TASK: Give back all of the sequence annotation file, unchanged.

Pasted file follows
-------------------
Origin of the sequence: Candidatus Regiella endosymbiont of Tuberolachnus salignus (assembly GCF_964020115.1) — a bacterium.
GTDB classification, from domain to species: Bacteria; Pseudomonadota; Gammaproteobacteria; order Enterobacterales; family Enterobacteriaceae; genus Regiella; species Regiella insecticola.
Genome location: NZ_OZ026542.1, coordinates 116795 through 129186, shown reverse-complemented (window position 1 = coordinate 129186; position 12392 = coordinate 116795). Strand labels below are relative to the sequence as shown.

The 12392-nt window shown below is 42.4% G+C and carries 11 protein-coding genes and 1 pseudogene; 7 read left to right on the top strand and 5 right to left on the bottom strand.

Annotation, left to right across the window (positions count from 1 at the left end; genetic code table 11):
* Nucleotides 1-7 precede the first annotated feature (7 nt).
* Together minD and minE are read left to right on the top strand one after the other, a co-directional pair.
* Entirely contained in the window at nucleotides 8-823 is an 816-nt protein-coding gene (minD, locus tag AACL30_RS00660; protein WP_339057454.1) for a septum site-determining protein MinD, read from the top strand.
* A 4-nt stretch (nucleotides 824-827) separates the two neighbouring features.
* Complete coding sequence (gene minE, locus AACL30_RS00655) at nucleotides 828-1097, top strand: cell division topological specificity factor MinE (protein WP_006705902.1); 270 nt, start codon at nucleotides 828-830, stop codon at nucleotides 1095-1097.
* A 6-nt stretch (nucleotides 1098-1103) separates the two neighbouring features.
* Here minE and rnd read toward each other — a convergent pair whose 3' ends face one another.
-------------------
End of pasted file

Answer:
Origin of the sequence: Candidatus Regiella endosymbiont of Tuberolachnus salignus (assembly GCF_964020115.1) — a bacterium.
GTDB classification, from domain to species: Bacteria; Pseudomonadota; Gammaproteobacteria; order Enterobacterales; family Enterobacteriaceae; genus Regiella; species Regiella insecticola.
Genome location: NZ_OZ026542.1, coordinates 116795 through 129186, shown reverse-complemented (window position 1 = coordinate 129186; position 12392 = coordinate 116795). Strand labels below are relative to the sequence as shown.

The 12392-nt window shown below is 42.4% G+C and carries 11 protein-coding genes and 1 pseudogene; 7 read left to right on the top strand and 5 right to left on the bottom strand.

Annotation, left to right across the window (positions count from 1 at the left end; genetic code table 11):
* Nucleotides 1-7 precede the first annotated feature (7 nt).
* Together minD and minE are read left to right on the top strand one after the other, a co-directional pair.
* Entirely contained in the window at nucleotides 8-823 is an 816-nt protein-coding gene (minD, locus tag AACL30_RS00660; protein WP_339057454.1) for a septum site-determining protein MinD, read from the top strand.
* A 4-nt stretch (nucleotides 824-827) separates the two neighbouring features.
* Complete coding sequence (gene minE, locus AACL30_RS00655) at nucleotides 828-1097, top strand: cell division topological specificity factor MinE (protein WP_006705902.1); 270 nt, start codon at nucleotides 828-830, stop codon at nucleotides 1095-1097.
* A 6-nt stretch (nucleotides 1098-1103) separates the two neighbouring features.
* Here minE and rnd read toward each other — a convergent pair whose 3' ends face one another.